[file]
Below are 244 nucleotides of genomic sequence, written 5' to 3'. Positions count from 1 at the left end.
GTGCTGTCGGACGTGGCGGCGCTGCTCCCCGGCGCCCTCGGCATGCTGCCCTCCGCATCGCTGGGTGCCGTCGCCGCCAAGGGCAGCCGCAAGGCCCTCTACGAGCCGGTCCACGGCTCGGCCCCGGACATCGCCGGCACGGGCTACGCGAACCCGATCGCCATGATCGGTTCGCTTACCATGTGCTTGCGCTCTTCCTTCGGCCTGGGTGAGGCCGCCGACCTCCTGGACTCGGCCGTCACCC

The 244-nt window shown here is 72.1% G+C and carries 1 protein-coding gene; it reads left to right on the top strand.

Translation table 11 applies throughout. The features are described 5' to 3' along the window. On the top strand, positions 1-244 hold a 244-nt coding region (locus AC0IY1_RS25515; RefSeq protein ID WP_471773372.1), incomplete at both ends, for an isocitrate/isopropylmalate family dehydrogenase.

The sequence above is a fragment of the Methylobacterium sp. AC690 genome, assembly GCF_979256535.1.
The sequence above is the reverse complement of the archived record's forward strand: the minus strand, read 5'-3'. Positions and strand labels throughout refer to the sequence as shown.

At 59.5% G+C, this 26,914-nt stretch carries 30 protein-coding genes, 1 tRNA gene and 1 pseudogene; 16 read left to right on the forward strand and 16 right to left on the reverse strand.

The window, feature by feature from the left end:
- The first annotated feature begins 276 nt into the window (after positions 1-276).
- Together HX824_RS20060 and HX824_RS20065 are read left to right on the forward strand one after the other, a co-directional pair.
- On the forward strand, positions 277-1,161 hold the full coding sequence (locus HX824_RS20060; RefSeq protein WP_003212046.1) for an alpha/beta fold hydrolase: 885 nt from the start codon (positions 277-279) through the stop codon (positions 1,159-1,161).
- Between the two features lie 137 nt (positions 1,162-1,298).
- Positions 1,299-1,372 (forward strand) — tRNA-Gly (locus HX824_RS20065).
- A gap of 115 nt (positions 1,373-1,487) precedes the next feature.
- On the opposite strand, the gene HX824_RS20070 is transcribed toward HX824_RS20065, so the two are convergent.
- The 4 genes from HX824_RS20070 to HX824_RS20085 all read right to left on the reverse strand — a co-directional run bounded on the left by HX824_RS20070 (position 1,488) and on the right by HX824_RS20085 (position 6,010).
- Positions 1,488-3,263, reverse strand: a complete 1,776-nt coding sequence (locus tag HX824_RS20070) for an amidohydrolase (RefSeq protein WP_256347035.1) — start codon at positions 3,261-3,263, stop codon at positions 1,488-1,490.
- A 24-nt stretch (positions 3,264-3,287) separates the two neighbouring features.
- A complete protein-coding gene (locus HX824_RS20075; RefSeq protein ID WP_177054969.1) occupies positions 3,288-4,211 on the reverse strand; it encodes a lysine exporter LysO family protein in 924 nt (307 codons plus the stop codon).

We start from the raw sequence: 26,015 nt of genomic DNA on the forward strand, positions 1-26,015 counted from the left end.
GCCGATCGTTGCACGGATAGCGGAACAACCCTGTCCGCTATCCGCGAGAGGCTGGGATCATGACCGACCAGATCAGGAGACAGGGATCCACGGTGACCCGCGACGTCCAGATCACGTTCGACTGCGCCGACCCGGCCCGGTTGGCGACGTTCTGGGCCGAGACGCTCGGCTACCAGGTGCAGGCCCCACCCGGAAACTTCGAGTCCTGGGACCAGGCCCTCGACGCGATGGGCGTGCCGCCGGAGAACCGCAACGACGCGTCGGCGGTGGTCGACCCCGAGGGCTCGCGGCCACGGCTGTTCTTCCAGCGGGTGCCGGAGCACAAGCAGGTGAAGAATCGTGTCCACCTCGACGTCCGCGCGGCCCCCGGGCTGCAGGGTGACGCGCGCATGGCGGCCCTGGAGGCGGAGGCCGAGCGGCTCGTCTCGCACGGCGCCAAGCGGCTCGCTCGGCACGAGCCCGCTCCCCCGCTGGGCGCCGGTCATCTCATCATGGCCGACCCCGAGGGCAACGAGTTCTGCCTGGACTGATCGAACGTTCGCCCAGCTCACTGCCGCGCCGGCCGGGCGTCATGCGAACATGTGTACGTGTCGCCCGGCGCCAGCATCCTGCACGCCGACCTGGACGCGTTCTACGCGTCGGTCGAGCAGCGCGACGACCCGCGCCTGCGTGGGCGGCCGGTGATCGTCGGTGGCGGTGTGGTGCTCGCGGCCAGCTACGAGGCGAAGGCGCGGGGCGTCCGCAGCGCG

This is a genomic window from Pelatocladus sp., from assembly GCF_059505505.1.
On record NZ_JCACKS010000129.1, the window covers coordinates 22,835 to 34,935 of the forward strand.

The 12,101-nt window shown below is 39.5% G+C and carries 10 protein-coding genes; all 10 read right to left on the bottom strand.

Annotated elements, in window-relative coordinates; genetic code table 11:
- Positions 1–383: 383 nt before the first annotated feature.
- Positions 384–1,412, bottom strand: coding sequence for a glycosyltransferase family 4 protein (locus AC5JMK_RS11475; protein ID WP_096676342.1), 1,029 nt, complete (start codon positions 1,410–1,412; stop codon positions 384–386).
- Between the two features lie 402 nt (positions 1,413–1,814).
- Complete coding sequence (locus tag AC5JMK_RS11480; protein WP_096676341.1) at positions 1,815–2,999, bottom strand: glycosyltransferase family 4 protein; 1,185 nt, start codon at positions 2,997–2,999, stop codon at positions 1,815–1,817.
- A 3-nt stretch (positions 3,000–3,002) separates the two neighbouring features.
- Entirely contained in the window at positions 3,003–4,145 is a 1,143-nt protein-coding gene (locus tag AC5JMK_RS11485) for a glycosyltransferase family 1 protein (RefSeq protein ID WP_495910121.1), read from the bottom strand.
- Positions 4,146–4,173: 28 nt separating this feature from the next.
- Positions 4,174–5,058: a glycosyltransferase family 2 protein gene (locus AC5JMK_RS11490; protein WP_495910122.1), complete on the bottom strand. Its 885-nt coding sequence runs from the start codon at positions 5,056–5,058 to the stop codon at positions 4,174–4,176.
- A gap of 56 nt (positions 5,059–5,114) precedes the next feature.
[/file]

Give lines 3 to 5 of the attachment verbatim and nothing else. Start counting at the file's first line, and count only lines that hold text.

The 244-nt window shown here is 72.1% G+C and carries 1 protein-coding gene; it reads left to right on the top strand.

Translation table 11 applies throughout. The features are described 5' to 3' along the window. On the top strand, positions 1-244 hold a 244-nt coding region (locus AC0IY1_RS25515; RefSeq protein ID WP_471773372.1), incomplete at both ends, for an isocitrate/isopropylmalate family dehydrogenase.

The sequence above is a fragment of the Methylobacterium sp. AC690 genome, assembly GCF_979256535.1.